After yesterday’s March for Europe in London, some Liberal Democrats repaired to the Two Chairmen pub in Westminster. As I approached, I became aware of a speech taking place. It was Tom Brake MP (right), on the pavement outside the pub, giving an impromptu view of the EU situation, and answering questions. It was, in many ways, a return to old-fashioned democracy. Certainly Tom gave a fascinating commentary on what might happen next.
Thanks to my colleague Joe Otten, who videoed most of the speech, I have been able to transcribe here much of what Tom said. He started by saying how much he was worried about eastern European countries, such as the Czech Republic and Poland, and how they might react to Brexit. He said that Poland’s people are in favour of the EU, broadly, but that their government might use Brexit as a trigger against the EU.
He went on:
We’ve got to fight. Now there’s no guarantees about what we could achieve. The process is that, at some point in the near future, our Prime Minister, whoever he or she is, has got to write to Europe saying we want to leave. Now I don’t think our Prime Minister can sit on his or her hands for very long. I don’t think it’s fair to expect 27 EU countries, who have just been hit – whose economies have just been hit – and who want certainty, to sit and wait for our Prime Minister, our country having unfortunately taken the decision it’s taken, for our Prime Minister to write that letter.
So we’ve got to take that decision quickly, then we embark on this two year negotiation process where we, as a party, we will be pressing for the fundamental principles of the European Union to be retained: single market, freedom of movement. We don’t know what we’ll be able to achieve, but that is what we will push for, and at the end of that process what I hope will happen is that there will be a strong enough demand from the country as a whole – not political parties – not from the so-called elite, the so-called establishment – the demand from the people that that deal, whatever our government has succeeded in securing (and I don’t think it is going to be very much) that that deal will be able to be put to the public again.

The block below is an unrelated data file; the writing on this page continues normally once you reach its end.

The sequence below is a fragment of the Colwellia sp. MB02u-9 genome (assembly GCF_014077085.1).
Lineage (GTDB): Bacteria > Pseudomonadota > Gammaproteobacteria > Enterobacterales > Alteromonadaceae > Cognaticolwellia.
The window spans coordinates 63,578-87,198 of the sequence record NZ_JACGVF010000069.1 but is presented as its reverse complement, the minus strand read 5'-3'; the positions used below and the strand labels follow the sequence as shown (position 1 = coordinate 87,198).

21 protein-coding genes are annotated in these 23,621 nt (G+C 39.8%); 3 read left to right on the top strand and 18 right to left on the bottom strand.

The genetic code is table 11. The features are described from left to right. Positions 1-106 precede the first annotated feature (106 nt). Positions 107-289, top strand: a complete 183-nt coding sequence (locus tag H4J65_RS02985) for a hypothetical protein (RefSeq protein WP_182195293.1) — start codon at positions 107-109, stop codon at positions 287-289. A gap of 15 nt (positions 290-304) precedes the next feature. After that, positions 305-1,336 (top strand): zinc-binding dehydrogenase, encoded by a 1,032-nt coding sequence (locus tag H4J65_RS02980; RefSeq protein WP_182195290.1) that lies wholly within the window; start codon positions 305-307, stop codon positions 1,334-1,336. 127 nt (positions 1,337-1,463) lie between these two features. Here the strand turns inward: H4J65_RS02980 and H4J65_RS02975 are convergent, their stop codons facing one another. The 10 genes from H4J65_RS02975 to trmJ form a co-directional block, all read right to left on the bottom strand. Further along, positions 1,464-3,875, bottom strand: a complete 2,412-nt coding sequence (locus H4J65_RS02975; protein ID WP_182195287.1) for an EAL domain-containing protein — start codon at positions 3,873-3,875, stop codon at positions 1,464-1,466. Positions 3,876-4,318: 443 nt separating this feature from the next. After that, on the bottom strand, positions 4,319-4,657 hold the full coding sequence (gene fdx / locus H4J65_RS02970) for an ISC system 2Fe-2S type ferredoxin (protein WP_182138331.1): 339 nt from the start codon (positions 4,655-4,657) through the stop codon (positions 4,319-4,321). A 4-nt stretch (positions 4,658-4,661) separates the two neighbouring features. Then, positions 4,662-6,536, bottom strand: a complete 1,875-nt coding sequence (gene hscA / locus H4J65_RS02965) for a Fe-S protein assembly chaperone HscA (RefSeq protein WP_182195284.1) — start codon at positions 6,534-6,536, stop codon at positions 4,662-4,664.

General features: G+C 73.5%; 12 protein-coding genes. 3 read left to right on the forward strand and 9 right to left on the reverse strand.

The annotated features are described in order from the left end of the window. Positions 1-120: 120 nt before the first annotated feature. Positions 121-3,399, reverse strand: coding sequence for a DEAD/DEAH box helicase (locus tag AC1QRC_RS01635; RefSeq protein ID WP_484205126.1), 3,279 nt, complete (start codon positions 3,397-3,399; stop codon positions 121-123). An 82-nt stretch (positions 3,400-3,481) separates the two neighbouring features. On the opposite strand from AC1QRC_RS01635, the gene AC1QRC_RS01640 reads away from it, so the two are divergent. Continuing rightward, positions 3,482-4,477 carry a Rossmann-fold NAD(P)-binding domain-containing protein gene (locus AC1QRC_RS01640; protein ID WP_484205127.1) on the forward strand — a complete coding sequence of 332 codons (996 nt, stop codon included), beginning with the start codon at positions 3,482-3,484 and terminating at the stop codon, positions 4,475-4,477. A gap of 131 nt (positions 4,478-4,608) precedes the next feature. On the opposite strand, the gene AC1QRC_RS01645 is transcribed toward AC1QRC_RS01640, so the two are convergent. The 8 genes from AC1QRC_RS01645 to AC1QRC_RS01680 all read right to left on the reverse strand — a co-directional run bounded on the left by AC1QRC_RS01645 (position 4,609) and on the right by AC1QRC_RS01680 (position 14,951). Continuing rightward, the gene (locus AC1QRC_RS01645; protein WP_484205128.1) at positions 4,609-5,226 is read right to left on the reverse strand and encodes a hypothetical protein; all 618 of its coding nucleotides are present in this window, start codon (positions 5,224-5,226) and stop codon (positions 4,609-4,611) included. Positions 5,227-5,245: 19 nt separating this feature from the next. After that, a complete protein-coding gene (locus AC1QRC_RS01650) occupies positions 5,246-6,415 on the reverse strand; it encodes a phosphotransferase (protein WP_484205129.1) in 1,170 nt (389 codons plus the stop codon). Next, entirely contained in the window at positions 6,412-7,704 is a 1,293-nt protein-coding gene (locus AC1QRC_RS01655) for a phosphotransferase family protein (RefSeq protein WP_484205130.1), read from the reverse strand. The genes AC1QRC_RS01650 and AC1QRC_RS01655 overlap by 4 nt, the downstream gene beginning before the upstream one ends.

So, the public will be able to say ‘do we think that what the government has achieved is good enough or do we want to go back to the status quo?’
So, I am hoping that this is something that can be revisited. What we’ve got to make sure happens in the next couple of years is that the momentum is maintained, that when these negotiations are under way that the government is put under a lot of pressure, and we build up a head of steam so it becomes unthinkable for the government not to give the people another chance to have their say on what that agreement is – what package our government comes back with.
Inaudible passage due to wind noise
Most of the MPs in parliament were in favour of staying in the EU. I hope that many Conservative MPs won’t use this as an opportunity to jump ship. They were in favour of us staying in – I hope they will remain in favour of us staying in.
In Parliament our government is going to have to negotiate with the members of parliament because we have got to agree – after the Article 50 negotiations – whatever comes out in terms of the changes the government has to make from a legislative point of view.
So, there are a number of backstops that should ensure that, even if we don’t manage to get back into the European Union on exactly the same basis, that we get back into the European Union with as strong and similar position as the one we have now, So that’s the fight that we’ve got ahead over the next couple of years. And I think for us as a party, whereas perhaps a couple of weeks ago we were in a tough environment, for us as a party this (new situation) is not something we would have wanted, (but) it has moved the goal posts for us, and has provided a window for us as a party in terms of the party that was united, solid behind this cause – one which 16 million people supported – I think 16 million people are out there looking for leadership on the issue, and I think that is what we can provide. So let’s go for it and fight really hard for it.
When taking questions, Tom made a few points:
- Parliament is not involved in the invocation of Article 50. That is the business of the government.
- He thought it was possible that we will have an October election. Although Theresa May (assuming she leads the Tory party) is saying there won’t be a snap election, she may well call one when she assumes power.
- When asked by me how Theresa May could call such an early election with the Fixed Term Parliaments Act in place, Tom said that if Theresa May committed her MPs to voting (or showing hands) for an early election it would be difficult for opposition MPs to not join in voting for such an election. Otherwise they would effectively be saying: “Tories please stay in power”, which seems implausible.